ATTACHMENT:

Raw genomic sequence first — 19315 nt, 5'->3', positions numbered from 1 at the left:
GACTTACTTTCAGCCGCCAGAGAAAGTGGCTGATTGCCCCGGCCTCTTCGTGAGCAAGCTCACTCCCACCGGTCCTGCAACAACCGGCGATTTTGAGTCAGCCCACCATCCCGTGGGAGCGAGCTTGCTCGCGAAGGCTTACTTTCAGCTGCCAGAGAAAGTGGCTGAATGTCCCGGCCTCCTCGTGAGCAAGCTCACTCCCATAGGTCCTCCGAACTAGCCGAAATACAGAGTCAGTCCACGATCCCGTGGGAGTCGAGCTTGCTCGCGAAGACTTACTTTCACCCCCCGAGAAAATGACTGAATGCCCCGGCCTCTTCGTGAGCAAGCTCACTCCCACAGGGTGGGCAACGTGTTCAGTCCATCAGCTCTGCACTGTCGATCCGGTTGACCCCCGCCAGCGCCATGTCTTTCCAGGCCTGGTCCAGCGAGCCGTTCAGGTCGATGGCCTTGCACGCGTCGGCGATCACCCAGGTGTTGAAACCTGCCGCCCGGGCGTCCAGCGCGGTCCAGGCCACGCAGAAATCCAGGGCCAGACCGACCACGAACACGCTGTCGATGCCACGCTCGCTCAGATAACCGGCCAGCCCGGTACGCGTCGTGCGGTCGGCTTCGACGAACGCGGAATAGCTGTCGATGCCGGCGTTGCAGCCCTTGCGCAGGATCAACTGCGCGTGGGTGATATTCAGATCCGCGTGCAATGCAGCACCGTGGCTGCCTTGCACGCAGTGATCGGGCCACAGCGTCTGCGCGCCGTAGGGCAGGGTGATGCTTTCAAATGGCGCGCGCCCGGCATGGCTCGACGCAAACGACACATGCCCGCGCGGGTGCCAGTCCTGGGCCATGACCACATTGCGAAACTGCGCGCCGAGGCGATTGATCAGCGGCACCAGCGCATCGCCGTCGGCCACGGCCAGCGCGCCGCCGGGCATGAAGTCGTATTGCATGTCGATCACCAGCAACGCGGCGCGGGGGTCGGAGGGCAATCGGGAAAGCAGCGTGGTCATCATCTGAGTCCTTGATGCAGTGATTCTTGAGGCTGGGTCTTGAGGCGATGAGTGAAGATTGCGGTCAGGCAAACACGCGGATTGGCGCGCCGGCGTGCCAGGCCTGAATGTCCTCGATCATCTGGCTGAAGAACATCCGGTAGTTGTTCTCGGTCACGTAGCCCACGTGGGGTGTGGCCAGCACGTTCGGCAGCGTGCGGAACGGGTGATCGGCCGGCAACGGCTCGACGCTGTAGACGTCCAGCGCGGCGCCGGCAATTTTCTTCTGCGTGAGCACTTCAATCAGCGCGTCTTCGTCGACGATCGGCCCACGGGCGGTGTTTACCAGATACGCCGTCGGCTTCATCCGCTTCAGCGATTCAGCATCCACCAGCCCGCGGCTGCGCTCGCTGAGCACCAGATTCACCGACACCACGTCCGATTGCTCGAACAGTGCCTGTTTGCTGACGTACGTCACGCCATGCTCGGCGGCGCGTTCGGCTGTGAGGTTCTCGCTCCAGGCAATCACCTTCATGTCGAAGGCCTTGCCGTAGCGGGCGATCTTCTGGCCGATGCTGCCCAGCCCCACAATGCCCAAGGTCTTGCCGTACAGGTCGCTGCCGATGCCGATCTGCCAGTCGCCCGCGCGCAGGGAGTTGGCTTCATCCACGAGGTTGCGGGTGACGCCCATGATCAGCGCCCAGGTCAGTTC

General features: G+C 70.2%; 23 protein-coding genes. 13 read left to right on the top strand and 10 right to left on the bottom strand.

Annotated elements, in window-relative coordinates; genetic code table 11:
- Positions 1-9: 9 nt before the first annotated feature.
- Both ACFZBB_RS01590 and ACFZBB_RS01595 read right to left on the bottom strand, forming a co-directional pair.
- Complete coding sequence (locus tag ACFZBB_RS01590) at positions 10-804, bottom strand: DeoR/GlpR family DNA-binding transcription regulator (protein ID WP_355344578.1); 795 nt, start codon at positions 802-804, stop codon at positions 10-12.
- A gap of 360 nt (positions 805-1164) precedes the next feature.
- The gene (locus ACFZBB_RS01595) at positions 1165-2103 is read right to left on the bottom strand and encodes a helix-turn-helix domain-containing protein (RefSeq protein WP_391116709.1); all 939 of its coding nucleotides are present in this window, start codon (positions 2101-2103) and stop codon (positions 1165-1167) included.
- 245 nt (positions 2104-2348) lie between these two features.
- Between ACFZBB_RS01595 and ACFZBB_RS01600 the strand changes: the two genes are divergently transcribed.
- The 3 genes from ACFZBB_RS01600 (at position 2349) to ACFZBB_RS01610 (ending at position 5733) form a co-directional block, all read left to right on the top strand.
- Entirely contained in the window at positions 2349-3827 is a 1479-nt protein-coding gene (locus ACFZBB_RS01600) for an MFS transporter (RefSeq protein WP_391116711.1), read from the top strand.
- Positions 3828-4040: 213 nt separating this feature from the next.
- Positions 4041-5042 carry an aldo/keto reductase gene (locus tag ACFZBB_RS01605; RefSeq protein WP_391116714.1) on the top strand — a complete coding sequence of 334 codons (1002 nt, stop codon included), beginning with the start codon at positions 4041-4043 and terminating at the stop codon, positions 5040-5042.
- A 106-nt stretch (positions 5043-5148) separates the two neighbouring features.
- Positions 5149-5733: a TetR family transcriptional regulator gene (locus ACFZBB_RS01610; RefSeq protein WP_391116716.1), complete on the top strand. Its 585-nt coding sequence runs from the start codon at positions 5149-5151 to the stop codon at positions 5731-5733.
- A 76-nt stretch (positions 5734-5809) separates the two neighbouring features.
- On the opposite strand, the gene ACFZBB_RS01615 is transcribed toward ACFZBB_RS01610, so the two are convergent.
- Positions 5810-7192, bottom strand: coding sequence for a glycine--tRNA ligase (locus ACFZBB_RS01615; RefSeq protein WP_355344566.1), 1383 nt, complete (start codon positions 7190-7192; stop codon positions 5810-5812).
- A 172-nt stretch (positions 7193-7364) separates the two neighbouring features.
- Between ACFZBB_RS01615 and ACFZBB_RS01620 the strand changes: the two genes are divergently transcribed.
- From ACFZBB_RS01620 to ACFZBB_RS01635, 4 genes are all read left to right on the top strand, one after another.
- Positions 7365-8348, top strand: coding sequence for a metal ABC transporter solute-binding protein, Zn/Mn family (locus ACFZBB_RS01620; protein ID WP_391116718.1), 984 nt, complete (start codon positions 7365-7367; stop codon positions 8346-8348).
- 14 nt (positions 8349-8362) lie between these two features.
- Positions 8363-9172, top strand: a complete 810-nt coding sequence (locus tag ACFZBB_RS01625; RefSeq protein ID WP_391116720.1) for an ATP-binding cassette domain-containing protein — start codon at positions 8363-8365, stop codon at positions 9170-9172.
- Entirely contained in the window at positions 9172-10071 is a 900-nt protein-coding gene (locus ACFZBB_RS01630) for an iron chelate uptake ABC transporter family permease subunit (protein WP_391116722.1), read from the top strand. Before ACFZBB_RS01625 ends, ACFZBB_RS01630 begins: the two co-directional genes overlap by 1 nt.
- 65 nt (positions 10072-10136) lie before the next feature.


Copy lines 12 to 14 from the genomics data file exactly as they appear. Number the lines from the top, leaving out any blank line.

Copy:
- The 3 genes from ACFZBB_RS01600 (at position 2349) to ACFZBB_RS01610 (ending at position 5733) form a co-directional block, all read left to right on the top strand.
- Entirely contained in the window at positions 2349-3827 is a 1479-nt protein-coding gene (locus ACFZBB_RS01600) for an MFS transporter (RefSeq protein WP_391116711.1), read from the top strand.
- Positions 3828-4040: 213 nt separating this feature from the next.